Dark Garden

On Tuesday, November 11 at 7pm, artist Linda Huey will discuss her installation, “Dark Garden,” which is currently on view in the lobby of the Institute of Science.

“Dark Garden” addresses environmental issues. It reflects our culture’s ambiguous relationship toward nature, and questions what we want to see versus what we don’t want to see. Normally a garden is a place of beauty and refuge that draws us in, but upon closer inspection problems are revealed in this somber garden. For example, there are caged birds, graffiti with chemical formulas, broken antennas, barbed wire, skeletons, leaves infested with cars, decaying gnomes, bat-like fairies the color of oil, and actual nails and bolts fired into a clay flower. The plant forms rise from ripped clay slabs that appear to be composed of fossilized trash and computer parts, envisioning a future Earth covered with artifacts from our disposable economy that eventually become fossils millions of years from now.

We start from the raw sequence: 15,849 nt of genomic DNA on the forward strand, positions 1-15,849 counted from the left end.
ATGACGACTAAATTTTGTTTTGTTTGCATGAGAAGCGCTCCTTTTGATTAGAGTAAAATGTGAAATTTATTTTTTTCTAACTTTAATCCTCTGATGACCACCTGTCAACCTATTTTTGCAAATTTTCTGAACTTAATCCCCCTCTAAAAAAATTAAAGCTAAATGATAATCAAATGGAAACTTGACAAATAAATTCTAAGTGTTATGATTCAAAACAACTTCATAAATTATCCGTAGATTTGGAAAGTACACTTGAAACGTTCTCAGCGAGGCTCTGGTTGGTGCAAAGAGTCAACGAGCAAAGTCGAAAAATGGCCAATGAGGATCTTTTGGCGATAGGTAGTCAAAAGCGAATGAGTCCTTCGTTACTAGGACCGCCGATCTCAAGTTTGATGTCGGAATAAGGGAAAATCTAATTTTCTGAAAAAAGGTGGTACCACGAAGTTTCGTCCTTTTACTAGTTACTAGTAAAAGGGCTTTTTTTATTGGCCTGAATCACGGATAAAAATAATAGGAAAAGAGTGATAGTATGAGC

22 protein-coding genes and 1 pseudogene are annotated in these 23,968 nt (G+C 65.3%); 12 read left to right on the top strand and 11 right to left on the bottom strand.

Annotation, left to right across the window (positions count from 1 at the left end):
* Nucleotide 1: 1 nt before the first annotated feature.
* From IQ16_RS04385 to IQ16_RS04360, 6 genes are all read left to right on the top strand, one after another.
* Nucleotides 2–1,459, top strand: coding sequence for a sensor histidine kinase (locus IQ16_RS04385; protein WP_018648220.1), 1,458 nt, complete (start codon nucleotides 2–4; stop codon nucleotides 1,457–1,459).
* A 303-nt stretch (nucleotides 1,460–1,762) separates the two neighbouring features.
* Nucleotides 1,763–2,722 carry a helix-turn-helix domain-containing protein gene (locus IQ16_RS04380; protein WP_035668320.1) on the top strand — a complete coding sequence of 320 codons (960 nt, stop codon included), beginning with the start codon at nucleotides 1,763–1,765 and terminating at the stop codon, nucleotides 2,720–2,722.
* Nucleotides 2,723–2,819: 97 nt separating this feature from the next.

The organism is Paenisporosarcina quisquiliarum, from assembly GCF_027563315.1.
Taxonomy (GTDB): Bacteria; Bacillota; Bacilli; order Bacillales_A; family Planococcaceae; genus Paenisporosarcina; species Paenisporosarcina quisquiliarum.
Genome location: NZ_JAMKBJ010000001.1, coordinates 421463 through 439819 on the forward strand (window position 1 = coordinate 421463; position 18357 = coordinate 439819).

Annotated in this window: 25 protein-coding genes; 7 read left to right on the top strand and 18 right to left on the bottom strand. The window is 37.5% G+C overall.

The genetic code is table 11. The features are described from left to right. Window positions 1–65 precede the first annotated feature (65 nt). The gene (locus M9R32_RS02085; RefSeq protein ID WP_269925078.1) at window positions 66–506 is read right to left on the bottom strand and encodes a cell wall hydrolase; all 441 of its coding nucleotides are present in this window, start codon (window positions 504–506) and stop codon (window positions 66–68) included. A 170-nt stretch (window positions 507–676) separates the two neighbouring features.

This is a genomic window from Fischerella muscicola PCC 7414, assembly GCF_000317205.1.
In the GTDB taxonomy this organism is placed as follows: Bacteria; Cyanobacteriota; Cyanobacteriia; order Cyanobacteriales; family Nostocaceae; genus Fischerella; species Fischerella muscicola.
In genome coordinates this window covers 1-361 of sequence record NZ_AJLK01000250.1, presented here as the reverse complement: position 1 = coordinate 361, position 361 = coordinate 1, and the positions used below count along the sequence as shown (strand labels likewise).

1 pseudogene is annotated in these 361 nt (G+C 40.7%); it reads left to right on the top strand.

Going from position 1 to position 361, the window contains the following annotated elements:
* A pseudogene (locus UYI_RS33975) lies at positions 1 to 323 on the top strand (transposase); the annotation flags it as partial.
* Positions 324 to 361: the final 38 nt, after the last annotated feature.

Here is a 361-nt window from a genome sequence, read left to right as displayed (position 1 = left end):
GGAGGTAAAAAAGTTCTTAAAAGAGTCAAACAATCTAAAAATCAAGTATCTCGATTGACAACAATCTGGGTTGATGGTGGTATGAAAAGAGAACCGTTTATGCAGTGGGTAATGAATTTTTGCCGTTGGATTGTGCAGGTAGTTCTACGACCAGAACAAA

A refusal to accept the scientific consequences of pollution is already bringing many changes to the world as we know it. Art can involve not just the scientific facts, but an emotional and visceral reaction as well.

Linda Huey’s lecture and “Dark Garden” are free with admission.